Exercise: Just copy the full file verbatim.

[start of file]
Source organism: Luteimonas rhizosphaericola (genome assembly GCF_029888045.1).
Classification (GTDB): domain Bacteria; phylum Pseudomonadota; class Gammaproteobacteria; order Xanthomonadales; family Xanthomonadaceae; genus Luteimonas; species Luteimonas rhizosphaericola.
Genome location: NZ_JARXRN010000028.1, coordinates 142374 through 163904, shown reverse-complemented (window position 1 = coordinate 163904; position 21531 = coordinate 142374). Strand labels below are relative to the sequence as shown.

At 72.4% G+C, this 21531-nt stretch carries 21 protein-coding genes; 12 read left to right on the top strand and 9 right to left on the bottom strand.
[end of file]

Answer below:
Source organism: Luteimonas rhizosphaericola (genome assembly GCF_029888045.1).
Classification (GTDB): domain Bacteria; phylum Pseudomonadota; class Gammaproteobacteria; order Xanthomonadales; family Xanthomonadaceae; genus Luteimonas; species Luteimonas rhizosphaericola.
Genome location: NZ_JARXRN010000028.1, coordinates 142374 through 163904, shown reverse-complemented (window position 1 = coordinate 163904; position 21531 = coordinate 142374). Strand labels below are relative to the sequence as shown.

At 72.4% G+C, this 21531-nt stretch carries 21 protein-coding genes; 12 read left to right on the top strand and 9 right to left on the bottom strand.